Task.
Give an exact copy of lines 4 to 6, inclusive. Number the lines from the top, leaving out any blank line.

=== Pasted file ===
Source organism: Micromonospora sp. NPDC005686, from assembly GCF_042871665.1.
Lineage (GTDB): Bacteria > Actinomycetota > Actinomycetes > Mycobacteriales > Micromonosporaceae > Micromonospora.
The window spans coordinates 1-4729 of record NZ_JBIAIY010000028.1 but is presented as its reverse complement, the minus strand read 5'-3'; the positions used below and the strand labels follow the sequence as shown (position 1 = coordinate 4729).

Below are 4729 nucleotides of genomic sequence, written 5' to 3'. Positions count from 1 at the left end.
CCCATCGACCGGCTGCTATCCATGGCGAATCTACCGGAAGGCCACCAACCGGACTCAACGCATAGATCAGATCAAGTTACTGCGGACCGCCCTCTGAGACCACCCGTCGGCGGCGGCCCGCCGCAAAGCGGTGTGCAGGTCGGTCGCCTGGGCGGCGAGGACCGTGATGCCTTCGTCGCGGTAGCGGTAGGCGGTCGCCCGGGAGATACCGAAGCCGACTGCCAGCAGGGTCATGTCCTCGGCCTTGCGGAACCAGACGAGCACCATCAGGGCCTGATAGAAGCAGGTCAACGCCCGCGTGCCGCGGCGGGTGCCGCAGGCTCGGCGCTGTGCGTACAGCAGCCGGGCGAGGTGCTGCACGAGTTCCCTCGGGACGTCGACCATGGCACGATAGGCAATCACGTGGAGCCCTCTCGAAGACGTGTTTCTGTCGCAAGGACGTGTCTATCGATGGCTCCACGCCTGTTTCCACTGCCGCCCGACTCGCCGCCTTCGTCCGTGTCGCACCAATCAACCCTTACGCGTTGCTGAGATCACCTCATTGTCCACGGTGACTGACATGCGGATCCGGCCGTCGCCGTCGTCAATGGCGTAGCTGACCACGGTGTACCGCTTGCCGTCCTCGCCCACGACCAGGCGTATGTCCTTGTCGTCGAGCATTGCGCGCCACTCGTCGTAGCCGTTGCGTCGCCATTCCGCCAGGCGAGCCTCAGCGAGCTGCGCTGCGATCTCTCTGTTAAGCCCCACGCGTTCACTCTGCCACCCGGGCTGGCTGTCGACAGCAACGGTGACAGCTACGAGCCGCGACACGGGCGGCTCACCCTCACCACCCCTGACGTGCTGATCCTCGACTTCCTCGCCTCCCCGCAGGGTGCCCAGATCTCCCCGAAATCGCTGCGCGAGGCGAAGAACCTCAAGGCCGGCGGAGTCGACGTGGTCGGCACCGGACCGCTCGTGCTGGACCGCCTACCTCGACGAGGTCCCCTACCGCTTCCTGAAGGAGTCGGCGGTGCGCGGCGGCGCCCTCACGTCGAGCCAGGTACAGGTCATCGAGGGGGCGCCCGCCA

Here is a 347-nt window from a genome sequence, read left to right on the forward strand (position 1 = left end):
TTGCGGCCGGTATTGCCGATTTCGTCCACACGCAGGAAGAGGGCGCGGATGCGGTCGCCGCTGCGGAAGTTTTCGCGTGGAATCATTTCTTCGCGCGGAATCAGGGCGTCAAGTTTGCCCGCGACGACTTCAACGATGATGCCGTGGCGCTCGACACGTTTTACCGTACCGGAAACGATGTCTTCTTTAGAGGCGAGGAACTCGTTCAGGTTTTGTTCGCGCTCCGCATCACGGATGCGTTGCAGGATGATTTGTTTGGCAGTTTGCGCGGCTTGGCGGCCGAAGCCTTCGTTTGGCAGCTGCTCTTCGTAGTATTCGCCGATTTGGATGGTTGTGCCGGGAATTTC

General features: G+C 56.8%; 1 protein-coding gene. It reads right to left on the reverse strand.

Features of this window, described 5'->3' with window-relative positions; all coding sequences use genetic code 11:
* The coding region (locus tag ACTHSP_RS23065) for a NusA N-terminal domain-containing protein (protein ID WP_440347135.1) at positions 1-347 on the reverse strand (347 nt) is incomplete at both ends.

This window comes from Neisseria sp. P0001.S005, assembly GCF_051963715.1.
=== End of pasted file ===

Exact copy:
Below are 4729 nucleotides of genomic sequence, written 5' to 3'. Positions count from 1 at the left end.
CCCATCGACCGGCTGCTATCCATGGCGAATCTACCGGAAGGCCACCAACCGGACTCAACGCATAGATCAGATCAAGTTACTGCGGACCGCCCTCTGAGACCACCCGTCGGCGGCGGCCCGCCGCAAAGCGGTGTGCAGGTCGGTCGCCTGGGCGGCGAGGACCGTGATGCCTTCGTCGCGGTAGCGGTAGGCGGTCGCCCGGGAGATACCGAAGCCGACTGCCAGCAGGGTCATGTCCTCGGCCTTGCGGAACCAGACGAGCACCATCAGGGCCTGATAGAAGCAGGTCAACGCCCGCGTGCCGCGGCGGGTGCCGCAGGCTCGGCGCTGTGCGTACAGCAGCCGGGCGAGGTGCTGCACGAGTTCCCTCGGGACGTCGACCATGGCACGATAGGCAATCACGTGGAGCCCTCTCGAAGACGTGTTTCTGTCGCAAGGACGTGTCTATCGATGGCTCCACGCCTGTTTCCACTGCCGCCCGACTCGCCGCCTTCGTCCGTGTCGCACCAATCAACCCTTACGCGTTGCTGAGATCACCTCATTGTCCACGGTGACTGACATGCGGATCCGGCCGTCGCCGTCGTCAATGGCGTAGCTGACCACGGTGTACCGCTTGCCGTCCTCGCCCACGACCAGGCGTATGTCCTTGTCGTCGAGCATTGCGCGCCACTCGTCGTAGCCGTTGCGTCGCCATTCCGCCAGGCGAGCCTCAGCGAGCTGCGCTGCGATCTCTCTGTTAAGCCCCACGCGTTCACTCTGCCACCCGGGCTGGCTGTCGACAGCAACGGTGACAGCTACGAGCCGCGACACGGGCGGCTCACCCTCACCACCCCTGACGTGCTGATCCTCGACTTCCTCGCCTCCCCGCAGGGTGCCCAGATCTCCCCGAAATCGCTGCGCGAGGCGAAGAACCTCAAGGCCGGCGGAGTCGACGTGGTCGGCACCGGACCGCTCGTGCTGGACCGCCTACCTCGACGAGGTCCCCTACCGCTTCCTGAAGGAGTCGGCGGTGCGCGGCGGCGCCCTCACGTCGAGCCAGGTACAGGTCATCGAGGGGGCGCCCGCCA

Here is a 347-nt window from a genome sequence, read left to right on the forward strand (position 1 = left end):